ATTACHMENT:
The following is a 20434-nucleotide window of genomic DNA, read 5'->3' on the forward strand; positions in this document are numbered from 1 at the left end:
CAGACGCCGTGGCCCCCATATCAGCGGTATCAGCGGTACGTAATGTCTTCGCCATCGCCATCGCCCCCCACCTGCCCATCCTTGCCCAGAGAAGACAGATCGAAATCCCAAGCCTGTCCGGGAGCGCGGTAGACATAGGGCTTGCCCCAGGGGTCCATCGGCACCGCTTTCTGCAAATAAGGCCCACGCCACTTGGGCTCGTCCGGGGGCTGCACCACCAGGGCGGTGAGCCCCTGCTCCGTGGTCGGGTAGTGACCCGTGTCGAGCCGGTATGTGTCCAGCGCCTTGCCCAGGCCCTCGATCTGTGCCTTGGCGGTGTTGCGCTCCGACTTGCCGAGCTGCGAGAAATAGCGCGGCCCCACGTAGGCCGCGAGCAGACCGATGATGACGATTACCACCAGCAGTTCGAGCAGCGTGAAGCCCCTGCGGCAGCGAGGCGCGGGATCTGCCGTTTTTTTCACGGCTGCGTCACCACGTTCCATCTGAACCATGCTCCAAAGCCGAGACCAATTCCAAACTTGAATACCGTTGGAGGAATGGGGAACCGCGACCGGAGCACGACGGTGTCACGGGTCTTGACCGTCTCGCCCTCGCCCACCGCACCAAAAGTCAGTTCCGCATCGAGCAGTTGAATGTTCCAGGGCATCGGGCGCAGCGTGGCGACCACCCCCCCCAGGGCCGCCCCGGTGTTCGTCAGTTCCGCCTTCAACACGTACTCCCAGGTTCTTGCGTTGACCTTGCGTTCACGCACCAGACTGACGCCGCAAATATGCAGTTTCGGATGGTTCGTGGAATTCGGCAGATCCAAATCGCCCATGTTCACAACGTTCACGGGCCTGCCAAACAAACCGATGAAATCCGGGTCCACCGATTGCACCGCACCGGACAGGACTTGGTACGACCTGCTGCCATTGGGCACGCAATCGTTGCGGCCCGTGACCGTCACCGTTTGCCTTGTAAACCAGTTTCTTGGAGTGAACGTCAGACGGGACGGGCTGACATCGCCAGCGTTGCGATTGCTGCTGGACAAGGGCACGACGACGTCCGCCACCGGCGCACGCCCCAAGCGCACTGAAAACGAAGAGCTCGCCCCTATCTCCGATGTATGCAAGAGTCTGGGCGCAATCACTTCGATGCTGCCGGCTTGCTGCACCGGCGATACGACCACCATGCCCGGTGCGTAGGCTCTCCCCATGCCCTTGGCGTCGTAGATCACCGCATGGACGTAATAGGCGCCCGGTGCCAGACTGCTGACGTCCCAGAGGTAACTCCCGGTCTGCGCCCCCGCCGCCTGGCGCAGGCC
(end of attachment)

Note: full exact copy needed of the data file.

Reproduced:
The following is a 20434-nucleotide window of genomic DNA, read 5'->3' on the forward strand; positions in this document are numbered from 1 at the left end:
CAGACGCCGTGGCCCCCATATCAGCGGTATCAGCGGTACGTAATGTCTTCGCCATCGCCATCGCCCCCCACCTGCCCATCCTTGCCCAGAGAAGACAGATCGAAATCCCAAGCCTGTCCGGGAGCGCGGTAGACATAGGGCTTGCCCCAGGGGTCCATCGGCACCGCTTTCTGCAAATAAGGCCCACGCCACTTGGGCTCGTCCGGGGGCTGCACCACCAGGGCGGTGAGCCCCTGCTCCGTGGTCGGGTAGTGACCCGTGTCGAGCCGGTATGTGTCCAGCGCCTTGCCCAGGCCCTCGATCTGTGCCTTGGCGGTGTTGCGCTCCGACTTGCCGAGCTGCGAGAAATAGCGCGGCCCCACGTAGGCCGCGAGCAGACCGATGATGACGATTACCACCAGCAGTTCGAGCAGCGTGAAGCCCCTGCGGCAGCGAGGCGCGGGATCTGCCGTTTTTTTCACGGCTGCGTCACCACGTTCCATCTGAACCATGCTCCAAAGCCGAGACCAATTCCAAACTTGAATACCGTTGGAGGAATGGGGAACCGCGACCGGAGCACGACGGTGTCACGGGTCTTGACCGTCTCGCCCTCGCCCACCGCACCAAAAGTCAGTTCCGCATCGAGCAGTTGAATGTTCCAGGGCATCGGGCGCAGCGTGGCGACCACCCCCCCCAGGGCCGCCCCGGTGTTCGTCAGTTCCGCCTTCAACACGTACTCCCAGGTTCTTGCGTTGACCTTGCGTTCACGCACCAGACTGACGCCGCAAATATGCAGTTTCGGATGGTTCGTGGAATTCGGCAGATCCAAATCGCCCATGTTCACAACGTTCACGGGCCTGCCAAACAAACCGATGAAATCCGGGTCCACCGATTGCACCGCACCGGACAGGACTTGGTACGACCTGCTGCCATTGGGCACGCAATCGTTGCGGCCCGTGACCGTCACCGTTTGCCTTGTAAACCAGTTTCTTGGAGTGAACGTCAGACGGGACGGGCTGACATCGCCAGCGTTGCGATTGCTGCTGGACAAGGGCACGACGACGTCCGCCACCGGCGCACGCCCCAAGCGCACTGAAAACGAAGAGCTCGCCCCTATCTCCGATGTATGCAAGAGTCTGGGCGCAATCACTTCGATGCTGCCGGCTTGCTGCACCGGCGATACGACCACCATGCCCGGTGCGTAGGCTCTCCCCATGCCCTTGGCGTCGTAGATCACCGCATGGACGTAATAGGCGCCCGGTGCCAGACTGCTGACGTCCCAGAGGTAACTCCCGGTCTGCGCCCCCGCCGCCTGGCGCAGGCC